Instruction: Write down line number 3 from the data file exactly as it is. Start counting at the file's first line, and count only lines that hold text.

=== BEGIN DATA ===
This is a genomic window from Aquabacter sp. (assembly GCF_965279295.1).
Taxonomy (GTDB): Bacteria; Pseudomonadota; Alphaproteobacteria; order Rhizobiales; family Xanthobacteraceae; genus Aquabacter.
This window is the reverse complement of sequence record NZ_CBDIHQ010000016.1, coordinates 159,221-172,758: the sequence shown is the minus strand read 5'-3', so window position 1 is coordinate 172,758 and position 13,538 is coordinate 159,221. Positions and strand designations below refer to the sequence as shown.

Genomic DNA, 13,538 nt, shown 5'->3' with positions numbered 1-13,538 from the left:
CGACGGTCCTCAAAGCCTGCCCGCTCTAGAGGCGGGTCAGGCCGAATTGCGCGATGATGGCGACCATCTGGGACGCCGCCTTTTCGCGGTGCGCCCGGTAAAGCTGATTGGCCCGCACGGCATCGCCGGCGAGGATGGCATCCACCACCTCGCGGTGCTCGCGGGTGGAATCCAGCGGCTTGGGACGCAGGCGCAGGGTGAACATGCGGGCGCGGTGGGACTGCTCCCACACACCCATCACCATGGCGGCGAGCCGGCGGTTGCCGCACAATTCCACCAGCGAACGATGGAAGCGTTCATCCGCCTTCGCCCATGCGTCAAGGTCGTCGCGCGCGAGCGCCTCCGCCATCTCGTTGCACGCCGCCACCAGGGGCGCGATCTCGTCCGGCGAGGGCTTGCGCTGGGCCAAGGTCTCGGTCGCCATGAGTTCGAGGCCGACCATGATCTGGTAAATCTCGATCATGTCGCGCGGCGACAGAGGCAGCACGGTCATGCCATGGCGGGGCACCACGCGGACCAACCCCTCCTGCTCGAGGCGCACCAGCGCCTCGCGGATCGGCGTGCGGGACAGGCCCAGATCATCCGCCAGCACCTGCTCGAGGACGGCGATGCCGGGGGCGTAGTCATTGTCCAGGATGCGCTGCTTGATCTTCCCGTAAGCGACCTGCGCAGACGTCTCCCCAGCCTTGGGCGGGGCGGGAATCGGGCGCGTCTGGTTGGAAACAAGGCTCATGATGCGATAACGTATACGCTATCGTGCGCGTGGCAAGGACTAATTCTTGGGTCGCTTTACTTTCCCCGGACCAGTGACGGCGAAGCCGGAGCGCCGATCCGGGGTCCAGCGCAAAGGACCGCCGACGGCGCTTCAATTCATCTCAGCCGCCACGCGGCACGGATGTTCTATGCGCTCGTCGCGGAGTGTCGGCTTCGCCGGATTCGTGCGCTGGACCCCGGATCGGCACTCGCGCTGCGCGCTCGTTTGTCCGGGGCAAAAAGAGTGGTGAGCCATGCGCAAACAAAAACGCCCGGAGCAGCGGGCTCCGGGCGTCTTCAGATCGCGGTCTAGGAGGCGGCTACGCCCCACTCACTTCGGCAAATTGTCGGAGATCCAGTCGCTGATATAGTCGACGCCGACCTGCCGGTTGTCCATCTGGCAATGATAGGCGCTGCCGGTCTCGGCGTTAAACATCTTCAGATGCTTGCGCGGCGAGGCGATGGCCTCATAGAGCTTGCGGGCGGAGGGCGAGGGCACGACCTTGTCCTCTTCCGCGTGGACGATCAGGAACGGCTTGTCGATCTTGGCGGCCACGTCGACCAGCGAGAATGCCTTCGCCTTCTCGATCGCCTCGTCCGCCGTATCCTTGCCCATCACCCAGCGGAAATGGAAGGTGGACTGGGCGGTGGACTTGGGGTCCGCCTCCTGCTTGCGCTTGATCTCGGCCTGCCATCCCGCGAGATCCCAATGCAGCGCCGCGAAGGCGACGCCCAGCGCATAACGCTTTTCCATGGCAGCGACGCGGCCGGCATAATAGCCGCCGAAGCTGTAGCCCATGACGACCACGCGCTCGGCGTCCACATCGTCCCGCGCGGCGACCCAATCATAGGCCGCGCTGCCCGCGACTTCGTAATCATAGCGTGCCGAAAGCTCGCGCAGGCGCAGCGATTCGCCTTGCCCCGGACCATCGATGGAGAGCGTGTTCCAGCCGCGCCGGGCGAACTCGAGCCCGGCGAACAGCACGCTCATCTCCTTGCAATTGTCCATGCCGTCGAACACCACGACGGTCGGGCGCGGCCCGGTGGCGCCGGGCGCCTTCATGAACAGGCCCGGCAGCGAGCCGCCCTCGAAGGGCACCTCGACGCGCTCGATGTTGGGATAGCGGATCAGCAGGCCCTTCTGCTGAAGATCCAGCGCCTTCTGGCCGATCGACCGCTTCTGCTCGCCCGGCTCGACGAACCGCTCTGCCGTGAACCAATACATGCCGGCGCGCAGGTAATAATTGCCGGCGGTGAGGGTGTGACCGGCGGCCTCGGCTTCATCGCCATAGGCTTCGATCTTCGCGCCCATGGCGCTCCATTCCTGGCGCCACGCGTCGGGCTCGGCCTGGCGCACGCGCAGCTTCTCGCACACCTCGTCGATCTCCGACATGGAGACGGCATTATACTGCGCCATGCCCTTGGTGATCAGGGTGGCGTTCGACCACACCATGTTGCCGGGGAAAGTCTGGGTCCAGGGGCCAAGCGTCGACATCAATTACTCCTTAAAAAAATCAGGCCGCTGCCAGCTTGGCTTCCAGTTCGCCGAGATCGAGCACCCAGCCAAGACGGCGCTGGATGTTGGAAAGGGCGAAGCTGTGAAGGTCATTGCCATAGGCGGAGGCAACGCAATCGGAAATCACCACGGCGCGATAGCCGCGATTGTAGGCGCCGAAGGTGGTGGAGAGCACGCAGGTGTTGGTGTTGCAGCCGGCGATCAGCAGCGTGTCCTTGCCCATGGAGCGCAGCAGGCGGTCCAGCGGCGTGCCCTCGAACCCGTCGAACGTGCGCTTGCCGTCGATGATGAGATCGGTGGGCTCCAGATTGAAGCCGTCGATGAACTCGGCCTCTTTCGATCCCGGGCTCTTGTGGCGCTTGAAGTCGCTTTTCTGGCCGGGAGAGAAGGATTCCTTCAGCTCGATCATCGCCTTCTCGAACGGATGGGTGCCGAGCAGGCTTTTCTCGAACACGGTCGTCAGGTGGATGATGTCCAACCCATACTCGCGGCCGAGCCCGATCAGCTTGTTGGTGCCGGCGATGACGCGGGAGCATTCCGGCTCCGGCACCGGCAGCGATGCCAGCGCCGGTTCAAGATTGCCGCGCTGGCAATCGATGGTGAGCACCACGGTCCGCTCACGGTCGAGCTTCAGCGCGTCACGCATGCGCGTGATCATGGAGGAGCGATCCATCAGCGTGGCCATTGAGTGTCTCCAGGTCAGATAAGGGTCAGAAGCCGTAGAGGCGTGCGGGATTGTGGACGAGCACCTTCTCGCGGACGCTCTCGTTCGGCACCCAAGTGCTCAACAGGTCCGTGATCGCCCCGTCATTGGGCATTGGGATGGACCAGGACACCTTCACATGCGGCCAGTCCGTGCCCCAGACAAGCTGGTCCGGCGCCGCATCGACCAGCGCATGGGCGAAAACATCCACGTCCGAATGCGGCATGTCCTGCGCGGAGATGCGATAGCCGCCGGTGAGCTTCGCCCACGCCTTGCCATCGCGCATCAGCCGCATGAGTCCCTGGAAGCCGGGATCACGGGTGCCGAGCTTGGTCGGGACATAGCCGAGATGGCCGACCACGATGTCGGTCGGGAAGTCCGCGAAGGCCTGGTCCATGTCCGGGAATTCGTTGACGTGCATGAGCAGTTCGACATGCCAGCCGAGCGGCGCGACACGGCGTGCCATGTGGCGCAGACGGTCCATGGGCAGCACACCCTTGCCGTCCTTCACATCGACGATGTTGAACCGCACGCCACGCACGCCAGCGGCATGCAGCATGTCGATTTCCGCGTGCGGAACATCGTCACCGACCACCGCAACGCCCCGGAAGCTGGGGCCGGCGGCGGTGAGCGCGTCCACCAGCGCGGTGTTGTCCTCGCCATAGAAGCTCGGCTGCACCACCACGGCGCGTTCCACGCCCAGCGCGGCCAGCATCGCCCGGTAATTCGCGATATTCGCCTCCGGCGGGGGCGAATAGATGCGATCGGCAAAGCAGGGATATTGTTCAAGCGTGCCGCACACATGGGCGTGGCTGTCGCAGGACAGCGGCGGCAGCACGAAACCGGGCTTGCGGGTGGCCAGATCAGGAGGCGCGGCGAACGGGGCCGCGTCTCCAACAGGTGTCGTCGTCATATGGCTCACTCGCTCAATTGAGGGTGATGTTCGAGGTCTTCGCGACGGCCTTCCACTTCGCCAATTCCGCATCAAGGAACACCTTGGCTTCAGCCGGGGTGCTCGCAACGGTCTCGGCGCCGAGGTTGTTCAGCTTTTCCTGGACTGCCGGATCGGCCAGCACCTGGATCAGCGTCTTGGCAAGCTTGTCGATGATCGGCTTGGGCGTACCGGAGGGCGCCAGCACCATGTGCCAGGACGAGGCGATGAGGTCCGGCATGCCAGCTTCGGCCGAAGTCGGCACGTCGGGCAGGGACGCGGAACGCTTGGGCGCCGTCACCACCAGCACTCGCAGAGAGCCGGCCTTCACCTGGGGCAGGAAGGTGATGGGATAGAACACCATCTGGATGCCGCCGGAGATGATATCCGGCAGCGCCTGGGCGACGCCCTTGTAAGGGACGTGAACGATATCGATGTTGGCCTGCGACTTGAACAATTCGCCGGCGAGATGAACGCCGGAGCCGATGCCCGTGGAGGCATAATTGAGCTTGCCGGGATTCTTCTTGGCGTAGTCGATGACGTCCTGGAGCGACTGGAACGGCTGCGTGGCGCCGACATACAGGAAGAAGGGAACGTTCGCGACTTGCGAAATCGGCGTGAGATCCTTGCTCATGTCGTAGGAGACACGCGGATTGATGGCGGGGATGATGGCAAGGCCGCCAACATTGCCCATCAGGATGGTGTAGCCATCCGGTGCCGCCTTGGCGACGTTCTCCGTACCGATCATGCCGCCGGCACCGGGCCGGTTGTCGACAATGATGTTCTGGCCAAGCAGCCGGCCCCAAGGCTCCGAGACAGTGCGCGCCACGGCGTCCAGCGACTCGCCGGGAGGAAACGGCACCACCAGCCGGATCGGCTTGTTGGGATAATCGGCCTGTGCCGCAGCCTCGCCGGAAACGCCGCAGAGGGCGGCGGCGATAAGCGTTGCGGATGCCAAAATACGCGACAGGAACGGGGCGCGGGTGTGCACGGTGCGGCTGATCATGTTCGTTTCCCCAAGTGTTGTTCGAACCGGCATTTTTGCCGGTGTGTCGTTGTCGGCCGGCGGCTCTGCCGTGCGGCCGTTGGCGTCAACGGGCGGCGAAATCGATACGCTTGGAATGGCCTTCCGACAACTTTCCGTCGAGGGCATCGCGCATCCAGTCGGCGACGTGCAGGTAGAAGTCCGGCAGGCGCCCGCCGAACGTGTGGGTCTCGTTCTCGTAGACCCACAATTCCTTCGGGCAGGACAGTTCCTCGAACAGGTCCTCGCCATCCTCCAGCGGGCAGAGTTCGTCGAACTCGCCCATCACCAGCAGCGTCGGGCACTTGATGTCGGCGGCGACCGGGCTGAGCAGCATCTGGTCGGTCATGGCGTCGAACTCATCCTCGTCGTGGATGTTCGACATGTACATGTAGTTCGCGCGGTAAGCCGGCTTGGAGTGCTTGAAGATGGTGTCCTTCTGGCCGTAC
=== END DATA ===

This window is the reverse complement of sequence record NZ_CBDIHQ010000016.1, coordinates 159,221-172,758: the sequence shown is the minus strand read 5'-3', so window position 1 is coordinate 172,758 and position 13,538 is coordinate 159,221. Positions and strand designations below refer to the sequence as shown.